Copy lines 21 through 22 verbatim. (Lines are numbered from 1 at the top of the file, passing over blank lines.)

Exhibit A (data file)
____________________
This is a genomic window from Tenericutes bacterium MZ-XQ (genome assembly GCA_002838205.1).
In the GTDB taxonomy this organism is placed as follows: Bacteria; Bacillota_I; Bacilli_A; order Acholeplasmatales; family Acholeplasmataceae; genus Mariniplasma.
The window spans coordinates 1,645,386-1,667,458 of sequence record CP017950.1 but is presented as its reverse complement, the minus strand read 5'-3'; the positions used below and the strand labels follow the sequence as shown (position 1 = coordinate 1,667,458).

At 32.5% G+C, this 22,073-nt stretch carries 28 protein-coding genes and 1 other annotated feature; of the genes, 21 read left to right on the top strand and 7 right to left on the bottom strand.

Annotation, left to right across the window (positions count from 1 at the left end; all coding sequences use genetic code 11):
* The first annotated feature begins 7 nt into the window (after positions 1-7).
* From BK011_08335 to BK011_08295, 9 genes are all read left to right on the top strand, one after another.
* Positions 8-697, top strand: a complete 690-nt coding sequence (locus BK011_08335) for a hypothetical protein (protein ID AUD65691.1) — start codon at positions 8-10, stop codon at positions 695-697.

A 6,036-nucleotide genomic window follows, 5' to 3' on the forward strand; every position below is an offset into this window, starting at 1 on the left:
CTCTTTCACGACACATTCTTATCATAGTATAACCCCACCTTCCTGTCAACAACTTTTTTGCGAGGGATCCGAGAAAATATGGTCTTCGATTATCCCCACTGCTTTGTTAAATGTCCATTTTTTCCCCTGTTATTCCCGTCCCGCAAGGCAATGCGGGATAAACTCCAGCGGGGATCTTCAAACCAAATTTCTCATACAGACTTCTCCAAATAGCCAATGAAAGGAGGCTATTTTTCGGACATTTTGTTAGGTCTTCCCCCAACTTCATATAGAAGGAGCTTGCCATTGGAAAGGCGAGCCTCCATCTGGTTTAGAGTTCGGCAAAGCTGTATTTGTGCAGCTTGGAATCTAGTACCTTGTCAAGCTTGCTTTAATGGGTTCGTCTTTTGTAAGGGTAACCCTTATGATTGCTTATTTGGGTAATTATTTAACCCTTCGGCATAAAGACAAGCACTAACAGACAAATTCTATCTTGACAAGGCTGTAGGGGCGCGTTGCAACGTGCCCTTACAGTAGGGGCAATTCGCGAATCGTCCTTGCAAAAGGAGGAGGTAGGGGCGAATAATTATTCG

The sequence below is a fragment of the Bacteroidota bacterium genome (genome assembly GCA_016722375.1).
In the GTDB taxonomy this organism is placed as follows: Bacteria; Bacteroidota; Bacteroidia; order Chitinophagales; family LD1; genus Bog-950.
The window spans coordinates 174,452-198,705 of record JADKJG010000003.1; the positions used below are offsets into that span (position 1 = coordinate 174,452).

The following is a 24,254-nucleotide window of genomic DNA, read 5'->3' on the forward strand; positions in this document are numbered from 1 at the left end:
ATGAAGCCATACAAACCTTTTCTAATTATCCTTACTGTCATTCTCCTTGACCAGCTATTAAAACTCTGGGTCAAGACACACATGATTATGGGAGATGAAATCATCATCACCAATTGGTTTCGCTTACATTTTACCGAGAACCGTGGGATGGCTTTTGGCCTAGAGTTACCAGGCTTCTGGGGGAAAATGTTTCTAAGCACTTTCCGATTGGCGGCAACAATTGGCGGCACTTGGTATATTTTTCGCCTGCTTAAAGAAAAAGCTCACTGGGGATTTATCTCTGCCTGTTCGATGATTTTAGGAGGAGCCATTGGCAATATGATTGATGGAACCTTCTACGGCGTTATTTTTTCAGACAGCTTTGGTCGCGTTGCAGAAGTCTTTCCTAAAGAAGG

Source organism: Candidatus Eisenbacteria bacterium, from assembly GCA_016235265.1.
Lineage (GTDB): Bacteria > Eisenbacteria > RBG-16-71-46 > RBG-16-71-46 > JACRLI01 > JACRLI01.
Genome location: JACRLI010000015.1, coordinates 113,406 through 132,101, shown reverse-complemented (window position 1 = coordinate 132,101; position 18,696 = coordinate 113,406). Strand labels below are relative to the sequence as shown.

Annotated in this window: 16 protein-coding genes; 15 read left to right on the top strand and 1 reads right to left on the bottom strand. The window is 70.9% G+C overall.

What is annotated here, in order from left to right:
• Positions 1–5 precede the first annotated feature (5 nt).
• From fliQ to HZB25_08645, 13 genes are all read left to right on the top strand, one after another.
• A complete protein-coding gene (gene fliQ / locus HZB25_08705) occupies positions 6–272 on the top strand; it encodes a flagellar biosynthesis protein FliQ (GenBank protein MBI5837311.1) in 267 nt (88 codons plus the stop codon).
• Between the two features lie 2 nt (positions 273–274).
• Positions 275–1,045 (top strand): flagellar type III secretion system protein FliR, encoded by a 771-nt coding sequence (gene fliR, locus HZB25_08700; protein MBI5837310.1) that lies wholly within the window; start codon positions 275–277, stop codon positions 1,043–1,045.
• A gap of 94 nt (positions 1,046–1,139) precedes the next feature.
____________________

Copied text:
• Positions 1–5 precede the first annotated feature (5 nt).
• From fliQ to HZB25_08645, 13 genes are all read left to right on the top strand, one after another.